Actresses Cathy Belton, Ingrid Craigie, and author Joseph O'Connor also attended the opening night as did Master of the National Maternity Hospital Holles Street, Dr Rhona Mahony.
Directed by Michael Barker-Caven the production has been adapted by acclaimed playwright Anne-Marie Casey.
Tom Canton takes on the brooding lead role of Heathcliff while Kate Brennan - daughter of thespian Stephen Brennan and 'Fair City' actress Martina Stanley - plays Catherine.
"It's like a ghost story," Brennan said. "I really connected to the raw passion. I never really do stuff in this period so it's fun to wear corsets and dresses with big skirts for a change." (Kirsty Blake Knox)
Jane Eyre is one of seven life-changing books for MyDaily:
3. Jane Eyre – Charlotte Brontë. This gothic novel tells the story of Jane Eyre, one of the most independent female protagonists in literary history. The story follows her journey from her loveless home to the grand Thornfield Hall where she works as a governess. She finds herself falling in love with her employer Rochester only to face the ultimate dilemma. Jane Eyre was written in 1847 and dazzled readers with its intimate voice and portrayal of a young woman's search for equality and freedom. (Tara King)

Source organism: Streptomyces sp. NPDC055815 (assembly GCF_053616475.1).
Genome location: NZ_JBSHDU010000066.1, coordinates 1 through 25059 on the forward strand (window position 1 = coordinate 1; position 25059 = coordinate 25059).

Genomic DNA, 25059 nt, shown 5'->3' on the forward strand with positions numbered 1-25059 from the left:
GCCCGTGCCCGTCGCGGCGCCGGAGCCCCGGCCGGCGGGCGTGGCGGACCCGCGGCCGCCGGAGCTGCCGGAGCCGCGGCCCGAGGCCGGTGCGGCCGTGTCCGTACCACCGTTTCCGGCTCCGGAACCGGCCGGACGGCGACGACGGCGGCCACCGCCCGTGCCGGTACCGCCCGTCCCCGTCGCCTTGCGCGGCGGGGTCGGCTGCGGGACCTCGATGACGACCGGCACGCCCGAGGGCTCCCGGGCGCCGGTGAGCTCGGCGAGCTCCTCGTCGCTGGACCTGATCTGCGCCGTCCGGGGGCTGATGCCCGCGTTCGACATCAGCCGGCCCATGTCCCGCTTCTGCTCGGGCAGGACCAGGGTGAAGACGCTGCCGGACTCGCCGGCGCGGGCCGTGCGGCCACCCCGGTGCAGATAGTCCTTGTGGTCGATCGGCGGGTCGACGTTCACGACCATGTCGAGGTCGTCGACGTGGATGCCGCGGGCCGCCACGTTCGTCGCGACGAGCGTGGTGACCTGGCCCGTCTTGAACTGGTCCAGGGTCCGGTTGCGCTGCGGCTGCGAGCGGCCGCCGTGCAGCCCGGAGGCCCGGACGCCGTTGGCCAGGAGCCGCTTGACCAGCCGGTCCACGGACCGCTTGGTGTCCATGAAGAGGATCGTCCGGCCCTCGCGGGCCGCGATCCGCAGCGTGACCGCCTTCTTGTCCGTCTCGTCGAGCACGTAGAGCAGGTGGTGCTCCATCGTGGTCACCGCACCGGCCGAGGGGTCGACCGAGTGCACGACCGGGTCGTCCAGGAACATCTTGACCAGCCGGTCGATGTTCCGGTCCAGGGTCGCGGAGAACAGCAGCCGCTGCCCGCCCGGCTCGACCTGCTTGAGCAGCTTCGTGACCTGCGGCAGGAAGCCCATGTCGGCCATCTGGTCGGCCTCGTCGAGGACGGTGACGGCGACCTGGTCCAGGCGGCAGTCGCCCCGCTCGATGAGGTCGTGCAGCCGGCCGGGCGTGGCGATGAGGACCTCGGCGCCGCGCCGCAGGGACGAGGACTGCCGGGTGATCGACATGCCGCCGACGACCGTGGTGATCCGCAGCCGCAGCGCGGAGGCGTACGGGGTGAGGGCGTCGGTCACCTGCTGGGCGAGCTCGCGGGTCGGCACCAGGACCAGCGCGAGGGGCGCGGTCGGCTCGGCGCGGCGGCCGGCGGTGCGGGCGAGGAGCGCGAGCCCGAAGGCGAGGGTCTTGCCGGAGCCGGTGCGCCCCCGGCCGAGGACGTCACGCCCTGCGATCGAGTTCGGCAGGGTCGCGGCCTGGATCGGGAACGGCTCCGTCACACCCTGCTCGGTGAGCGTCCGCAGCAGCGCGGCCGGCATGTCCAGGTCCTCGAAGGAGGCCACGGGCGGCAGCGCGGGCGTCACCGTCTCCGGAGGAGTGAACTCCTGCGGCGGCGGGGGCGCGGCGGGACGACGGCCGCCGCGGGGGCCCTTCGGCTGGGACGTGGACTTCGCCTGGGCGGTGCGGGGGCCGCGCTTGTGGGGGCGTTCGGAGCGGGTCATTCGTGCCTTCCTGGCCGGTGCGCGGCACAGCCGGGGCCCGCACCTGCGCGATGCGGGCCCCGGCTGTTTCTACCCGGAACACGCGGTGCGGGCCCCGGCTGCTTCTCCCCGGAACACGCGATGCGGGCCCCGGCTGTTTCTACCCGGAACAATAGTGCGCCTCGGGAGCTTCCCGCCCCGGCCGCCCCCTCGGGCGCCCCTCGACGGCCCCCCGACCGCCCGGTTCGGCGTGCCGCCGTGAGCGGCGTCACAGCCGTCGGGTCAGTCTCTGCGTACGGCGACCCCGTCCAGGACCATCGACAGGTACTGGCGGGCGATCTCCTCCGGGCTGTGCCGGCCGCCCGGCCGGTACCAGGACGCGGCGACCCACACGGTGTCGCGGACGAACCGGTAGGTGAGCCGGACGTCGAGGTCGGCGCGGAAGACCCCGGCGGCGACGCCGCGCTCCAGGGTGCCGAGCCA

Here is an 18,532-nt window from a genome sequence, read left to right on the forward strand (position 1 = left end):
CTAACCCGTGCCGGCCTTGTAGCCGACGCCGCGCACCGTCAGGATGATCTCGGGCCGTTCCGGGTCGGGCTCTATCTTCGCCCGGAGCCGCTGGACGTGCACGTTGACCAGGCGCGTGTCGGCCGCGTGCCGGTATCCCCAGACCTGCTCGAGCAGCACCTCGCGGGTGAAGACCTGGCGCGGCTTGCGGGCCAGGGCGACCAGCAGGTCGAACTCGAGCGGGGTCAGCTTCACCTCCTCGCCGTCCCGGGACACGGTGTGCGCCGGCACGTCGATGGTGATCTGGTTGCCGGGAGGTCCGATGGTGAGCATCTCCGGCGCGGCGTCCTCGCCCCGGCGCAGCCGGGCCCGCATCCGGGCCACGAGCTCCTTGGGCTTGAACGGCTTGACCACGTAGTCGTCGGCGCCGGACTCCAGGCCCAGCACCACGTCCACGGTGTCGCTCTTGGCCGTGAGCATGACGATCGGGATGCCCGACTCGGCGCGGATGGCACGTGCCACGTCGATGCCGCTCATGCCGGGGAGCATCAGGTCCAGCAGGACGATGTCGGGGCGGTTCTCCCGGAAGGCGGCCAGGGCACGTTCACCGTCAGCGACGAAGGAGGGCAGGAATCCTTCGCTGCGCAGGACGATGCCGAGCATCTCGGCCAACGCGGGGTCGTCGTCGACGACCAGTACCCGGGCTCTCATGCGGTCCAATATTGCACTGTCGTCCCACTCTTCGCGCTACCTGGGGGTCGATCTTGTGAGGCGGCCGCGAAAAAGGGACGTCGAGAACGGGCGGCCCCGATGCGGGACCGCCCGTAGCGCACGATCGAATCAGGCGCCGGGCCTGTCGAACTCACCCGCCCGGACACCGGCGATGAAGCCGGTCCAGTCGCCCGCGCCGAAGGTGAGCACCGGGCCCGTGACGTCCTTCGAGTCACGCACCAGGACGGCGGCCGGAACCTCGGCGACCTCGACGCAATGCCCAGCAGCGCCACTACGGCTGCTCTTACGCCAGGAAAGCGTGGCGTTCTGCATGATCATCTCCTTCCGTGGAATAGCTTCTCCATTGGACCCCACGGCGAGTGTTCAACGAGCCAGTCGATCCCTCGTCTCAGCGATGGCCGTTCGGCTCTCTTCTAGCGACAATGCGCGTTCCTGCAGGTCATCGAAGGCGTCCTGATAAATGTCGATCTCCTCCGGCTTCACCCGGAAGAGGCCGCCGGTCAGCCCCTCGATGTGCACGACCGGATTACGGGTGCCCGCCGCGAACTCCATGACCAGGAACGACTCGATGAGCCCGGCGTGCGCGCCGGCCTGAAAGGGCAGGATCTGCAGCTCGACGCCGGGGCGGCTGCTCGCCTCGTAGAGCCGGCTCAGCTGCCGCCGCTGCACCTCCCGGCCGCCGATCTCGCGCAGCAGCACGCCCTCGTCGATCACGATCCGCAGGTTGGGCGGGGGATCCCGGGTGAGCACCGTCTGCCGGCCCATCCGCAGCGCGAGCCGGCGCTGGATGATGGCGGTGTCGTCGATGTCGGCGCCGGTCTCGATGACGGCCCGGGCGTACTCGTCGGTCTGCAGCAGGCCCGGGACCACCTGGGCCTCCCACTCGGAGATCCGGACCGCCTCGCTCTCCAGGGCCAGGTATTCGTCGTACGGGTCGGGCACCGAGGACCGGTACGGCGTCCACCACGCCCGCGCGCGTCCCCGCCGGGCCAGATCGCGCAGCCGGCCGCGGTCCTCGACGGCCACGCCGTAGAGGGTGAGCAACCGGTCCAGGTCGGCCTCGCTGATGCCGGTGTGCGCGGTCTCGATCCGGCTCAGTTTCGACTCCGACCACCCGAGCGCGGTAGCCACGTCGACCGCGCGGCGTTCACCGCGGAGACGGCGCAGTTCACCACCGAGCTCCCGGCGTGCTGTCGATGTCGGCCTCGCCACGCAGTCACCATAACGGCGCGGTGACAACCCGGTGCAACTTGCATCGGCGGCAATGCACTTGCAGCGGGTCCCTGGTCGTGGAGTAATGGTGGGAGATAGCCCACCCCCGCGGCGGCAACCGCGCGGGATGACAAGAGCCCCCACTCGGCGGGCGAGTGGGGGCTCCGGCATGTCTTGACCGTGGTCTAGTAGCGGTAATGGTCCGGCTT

Svenska Dagbladet (Sweden) reviews Eleanor Catton's The Luminaries:
Men till skillnad från den viktorianska romanen à la Brontë eller Dickens – på vilken ”Himlakroppar” får sägas vara en pastisch – finns hos Catton ingen moraliserande slutsats att hämta. Det tycks i slutändan framför allt vara en postmodern berättelse om verklighetsåtergivningens svårigheter, ett slags genreparodi på den realistiska roman som vill synliggöra tillvaron från alla dess skilda perspektiv. (Viola Bao) (Translation)
This is how Vulture describes the song Chocolate by Giraffage:
Damn, this song is pleasant. It sounds like the soundtrack of a video game about a polar bear who just drifts lazily down an icy, yet calm, river. Periodically, fish jump into her mouth, and she eats them clean, pulling out the bones (Heathcliff-style). (JDF